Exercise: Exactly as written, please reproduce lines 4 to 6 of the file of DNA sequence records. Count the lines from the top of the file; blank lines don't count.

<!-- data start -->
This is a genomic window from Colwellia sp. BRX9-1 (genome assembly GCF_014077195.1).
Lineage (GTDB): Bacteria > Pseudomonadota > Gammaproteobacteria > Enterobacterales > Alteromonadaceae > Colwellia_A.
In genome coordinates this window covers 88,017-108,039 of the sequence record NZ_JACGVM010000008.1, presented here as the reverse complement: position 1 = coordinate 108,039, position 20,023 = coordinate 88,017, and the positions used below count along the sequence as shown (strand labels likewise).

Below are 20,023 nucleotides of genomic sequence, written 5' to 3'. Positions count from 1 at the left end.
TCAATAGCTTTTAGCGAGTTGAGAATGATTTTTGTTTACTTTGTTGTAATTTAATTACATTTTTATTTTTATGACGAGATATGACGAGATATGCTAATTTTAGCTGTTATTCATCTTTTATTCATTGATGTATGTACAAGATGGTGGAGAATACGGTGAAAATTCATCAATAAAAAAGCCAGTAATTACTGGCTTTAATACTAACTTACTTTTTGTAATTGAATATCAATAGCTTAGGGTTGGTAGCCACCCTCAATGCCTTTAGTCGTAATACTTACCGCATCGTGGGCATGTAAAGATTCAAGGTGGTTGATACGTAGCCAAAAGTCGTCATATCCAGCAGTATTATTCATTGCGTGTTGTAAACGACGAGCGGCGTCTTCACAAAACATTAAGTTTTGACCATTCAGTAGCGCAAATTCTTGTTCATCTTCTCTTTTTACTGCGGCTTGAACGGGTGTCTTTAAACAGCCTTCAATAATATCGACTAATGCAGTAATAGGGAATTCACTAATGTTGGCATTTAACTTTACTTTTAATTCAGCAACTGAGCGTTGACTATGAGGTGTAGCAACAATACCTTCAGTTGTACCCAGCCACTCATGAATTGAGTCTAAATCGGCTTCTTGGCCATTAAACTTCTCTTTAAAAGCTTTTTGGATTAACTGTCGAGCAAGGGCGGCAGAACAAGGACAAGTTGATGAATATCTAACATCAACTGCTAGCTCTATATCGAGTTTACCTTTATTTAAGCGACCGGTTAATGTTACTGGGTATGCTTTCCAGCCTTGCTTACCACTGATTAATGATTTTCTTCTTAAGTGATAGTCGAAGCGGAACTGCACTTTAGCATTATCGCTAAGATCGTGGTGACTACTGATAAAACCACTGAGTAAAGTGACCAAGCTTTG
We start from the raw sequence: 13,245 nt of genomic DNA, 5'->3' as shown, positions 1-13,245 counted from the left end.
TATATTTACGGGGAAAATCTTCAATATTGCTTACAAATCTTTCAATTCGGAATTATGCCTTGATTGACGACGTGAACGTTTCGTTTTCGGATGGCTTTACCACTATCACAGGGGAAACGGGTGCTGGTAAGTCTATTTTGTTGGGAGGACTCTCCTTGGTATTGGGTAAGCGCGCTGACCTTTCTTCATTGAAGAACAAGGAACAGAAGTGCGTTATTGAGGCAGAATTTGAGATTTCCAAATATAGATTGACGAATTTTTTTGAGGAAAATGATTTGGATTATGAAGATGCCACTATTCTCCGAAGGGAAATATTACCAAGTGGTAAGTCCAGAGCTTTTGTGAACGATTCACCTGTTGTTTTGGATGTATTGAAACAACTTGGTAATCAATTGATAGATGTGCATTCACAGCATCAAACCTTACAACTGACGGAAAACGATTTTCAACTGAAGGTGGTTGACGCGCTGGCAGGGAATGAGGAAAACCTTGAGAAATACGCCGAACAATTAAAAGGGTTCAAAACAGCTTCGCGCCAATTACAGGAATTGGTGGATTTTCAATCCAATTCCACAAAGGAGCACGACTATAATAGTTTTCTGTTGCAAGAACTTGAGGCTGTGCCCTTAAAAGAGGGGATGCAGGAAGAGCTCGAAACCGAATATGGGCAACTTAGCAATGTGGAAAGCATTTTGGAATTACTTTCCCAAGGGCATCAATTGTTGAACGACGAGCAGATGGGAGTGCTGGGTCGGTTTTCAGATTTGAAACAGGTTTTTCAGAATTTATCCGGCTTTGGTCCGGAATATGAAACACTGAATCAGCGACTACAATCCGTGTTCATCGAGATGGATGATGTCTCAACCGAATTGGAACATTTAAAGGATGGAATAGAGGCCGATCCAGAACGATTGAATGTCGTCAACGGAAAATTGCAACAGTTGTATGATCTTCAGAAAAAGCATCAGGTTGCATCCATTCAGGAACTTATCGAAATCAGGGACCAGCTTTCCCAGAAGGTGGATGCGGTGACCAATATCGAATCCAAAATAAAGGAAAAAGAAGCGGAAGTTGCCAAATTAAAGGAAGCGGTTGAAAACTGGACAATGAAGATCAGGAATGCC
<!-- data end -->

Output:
Below are 20,023 nucleotides of genomic sequence, written 5' to 3'. Positions count from 1 at the left end.
TCAATAGCTTTTAGCGAGTTGAGAATGATTTTTGTTTACTTTGTTGTAATTTAATTACATTTTTATTTTTATGACGAGATATGACGAGATATGCTAATTTTAGCTGTTATTCATCTTTTATTCATTGATGTATGTACAAGATGGTGGAGAATACGGTGAAAATTCATCAATAAAAAAGCCAGTAATTACTGGCTTTAATACTAACTTACTTTTTGTAATTGAATATCAATAGCTTAGGGTTGGTAGCCACCCTCAATGCCTTTAGTCGTAATACTTACCGCATCGTGGGCATGTAAAGATTCAAGGTGGTTGATACGTAGCCAAAAGTCGTCATATCCAGCAGTATTATTCATTGCGTGTTGTAAACGACGAGCGGCGTCTTCACAAAACATTAAGTTTTGACCATTCAGTAGCGCAAATTCTTGTTCATCTTCTCTTTTTACTGCGGCTTGAACGGGTGTCTTTAAACAGCCTTCAATAATATCGACTAATGCAGTAATAGGGAATTCACTAATGTTGGCATTTAACTTTACTTTTAATTCAGCAACTGAGCGTTGACTATGAGGTGTAGCAACAATACCTTCAGTTGTACCCAGCCACTCATGAATTGAGTCTAAATCGGCTTCTTGGCCATTAAACTTCTCTTTAAAAGCTTTTTGGATTAACTGTCGAGCAAGGGCGGCAGAACAAGGACAAGTTGATGAATATCTAACATCAACTGCTAGCTCTATATCGAGTTTACCTTTATTTAAGCGACCGGTTAATGTTACTGGGTATGCTTTCCAGCCTTGCTTACCACTGATTAATGATTTTCTTCTTAAGTGATAGTCGAAGCGGAACTGCACTTTAGCATTATCGCTAAGATCGTGGTGACTACTGATAAAACCACTGAGTAAAGTGACCAAGCTTTG
We start from the raw sequence: 13,245 nt of genomic DNA, 5'->3' as shown, positions 1-13,245 counted from the left end.